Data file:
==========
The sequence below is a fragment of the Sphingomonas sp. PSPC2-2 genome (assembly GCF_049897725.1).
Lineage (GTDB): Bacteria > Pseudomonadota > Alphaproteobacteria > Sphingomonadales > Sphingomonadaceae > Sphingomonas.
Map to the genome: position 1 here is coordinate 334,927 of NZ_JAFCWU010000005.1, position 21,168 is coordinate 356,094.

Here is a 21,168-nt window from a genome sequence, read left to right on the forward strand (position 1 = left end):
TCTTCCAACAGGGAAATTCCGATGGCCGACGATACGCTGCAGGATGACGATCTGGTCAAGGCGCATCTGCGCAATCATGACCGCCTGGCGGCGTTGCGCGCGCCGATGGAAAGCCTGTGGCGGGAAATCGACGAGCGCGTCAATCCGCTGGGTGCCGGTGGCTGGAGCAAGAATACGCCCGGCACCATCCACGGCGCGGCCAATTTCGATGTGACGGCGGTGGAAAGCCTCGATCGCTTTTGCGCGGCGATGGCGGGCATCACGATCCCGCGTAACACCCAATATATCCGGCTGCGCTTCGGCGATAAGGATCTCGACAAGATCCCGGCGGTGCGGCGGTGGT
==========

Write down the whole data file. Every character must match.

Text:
The sequence below is a fragment of the Sphingomonas sp. PSPC2-2 genome (assembly GCF_049897725.1).
Lineage (GTDB): Bacteria > Pseudomonadota > Alphaproteobacteria > Sphingomonadales > Sphingomonadaceae > Sphingomonas.
Map to the genome: position 1 here is coordinate 334,927 of NZ_JAFCWU010000005.1, position 21,168 is coordinate 356,094.

Here is a 21,168-nt window from a genome sequence, read left to right on the forward strand (position 1 = left end):
TCTTCCAACAGGGAAATTCCGATGGCCGACGATACGCTGCAGGATGACGATCTGGTCAAGGCGCATCTGCGCAATCATGACCGCCTGGCGGCGTTGCGCGCGCCGATGGAAAGCCTGTGGCGGGAAATCGACGAGCGCGTCAATCCGCTGGGTGCCGGTGGCTGGAGCAAGAATACGCCCGGCACCATCCACGGCGCGGCCAATTTCGATGTGACGGCGGTGGAAAGCCTCGATCGCTTTTGCGCGGCGATGGCGGGCATCACGATCCCGCGTAACACCCAATATATCCGGCTGCGCTTCGGCGATAAGGATCTCGACAAGATCCCGGCGGTGCGGCGGTGGT